Here is the house, nearly finished, in the dusk light. Landscaping is in process. My clients tell me that many people stop and comment about how much they like the house, and how it sounds out as special in a neighborhood of dreary suburban boxes.
The Living Room. The Fir beams were salvaged from a bank demolition, and the Fir ceiling and window trim wood was made from windfallen trees on the site.
A closer view of the Entry, with the Breakfast Nook and Master Bedroom Balcony to the left. The house has stained plywood siding, with cedar battens and cedar window trim.
Looking from the front yard, through the Dining Room, to the back deck. An important principal at work in the design of this house, was getting good light - from at least two sides - to all the major rooms.
It was also important that the house open up to the outdoors, and not create the hermetically sealed environment of so much architecture today. We need to reconnect with Nature, and our homes and buildings can and should be an opportunity to do so.
The Kitchen was carefully placed on the site to maximize views around and over the neighboring houses and trees, to the distant views of the hills and sky.
Ground Floor Plan. North is up.
The red lines show the primary movement paths, which allow circulation along edges, leaving each room undisturbed by through circulation. This helps create a much calmer feeling in the house.
The yellow circle shows the south-facing garden space which the house shapes. Making a sunny place for the family to gather outside was an important idea in the placement and shape of the house.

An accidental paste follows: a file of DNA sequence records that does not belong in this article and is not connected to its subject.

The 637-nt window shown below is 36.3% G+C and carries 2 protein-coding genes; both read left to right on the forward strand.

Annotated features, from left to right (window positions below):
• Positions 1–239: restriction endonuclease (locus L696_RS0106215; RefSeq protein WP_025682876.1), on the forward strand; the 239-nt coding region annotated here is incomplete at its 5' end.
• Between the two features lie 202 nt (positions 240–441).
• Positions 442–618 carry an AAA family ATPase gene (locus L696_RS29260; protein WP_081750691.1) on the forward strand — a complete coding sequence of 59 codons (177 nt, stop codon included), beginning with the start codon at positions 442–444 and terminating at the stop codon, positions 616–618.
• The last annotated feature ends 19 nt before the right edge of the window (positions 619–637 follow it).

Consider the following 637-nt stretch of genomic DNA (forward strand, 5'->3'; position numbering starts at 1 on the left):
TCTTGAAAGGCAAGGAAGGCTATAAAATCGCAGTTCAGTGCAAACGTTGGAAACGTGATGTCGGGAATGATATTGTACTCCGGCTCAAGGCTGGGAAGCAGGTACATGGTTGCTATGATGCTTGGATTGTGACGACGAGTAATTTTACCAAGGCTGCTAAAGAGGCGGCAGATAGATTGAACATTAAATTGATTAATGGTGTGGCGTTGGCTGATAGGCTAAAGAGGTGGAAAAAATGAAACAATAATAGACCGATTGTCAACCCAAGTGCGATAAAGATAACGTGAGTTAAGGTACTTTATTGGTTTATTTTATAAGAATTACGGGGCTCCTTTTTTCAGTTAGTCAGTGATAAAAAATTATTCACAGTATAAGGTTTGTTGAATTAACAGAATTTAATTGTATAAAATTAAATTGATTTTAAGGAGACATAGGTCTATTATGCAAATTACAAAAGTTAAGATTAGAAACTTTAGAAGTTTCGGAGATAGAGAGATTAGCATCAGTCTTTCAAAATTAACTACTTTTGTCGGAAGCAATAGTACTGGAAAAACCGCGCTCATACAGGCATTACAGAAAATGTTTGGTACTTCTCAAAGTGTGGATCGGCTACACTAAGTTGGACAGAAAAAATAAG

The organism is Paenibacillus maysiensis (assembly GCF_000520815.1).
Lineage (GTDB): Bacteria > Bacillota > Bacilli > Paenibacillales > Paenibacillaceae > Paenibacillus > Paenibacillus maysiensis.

Upper Floor Plan.
The Master Bedroom was placed in the quietest position of the site, with nice views, and was seperated from the children's realm.
Double doors open the Master Bedroom out to the balcony.
Looking from the Living Room, through the Entry/Stair and Dining Room, to the Kitchen beyond. The primary circulation on the ground floor moves along the southern edge of the major spaces.
The Bell family sitting around their Breakfast Nook. Walt Bell did an amazing job building his own house.
The kids bathroom on the upper floor.
Looking down the hallway of the kids wing, a tapestry of light and dark.
The back, downhill side of the house.
Looking from the Front Porch, to the small pation off the Dining Room, with the Breakfast Nook and Balcony at left.
The West elevation drawing.
Cross section through the Master Bedroom (above) and Kitchen/Breakfast Nook (below). Note that the upper floor inhabits the roof, providing a sheltering feel.
Card model of the house. Here I was testing a form that would shape a positive outdoor room, a south facing sunny space that the house could open out to. The house largely matches this model.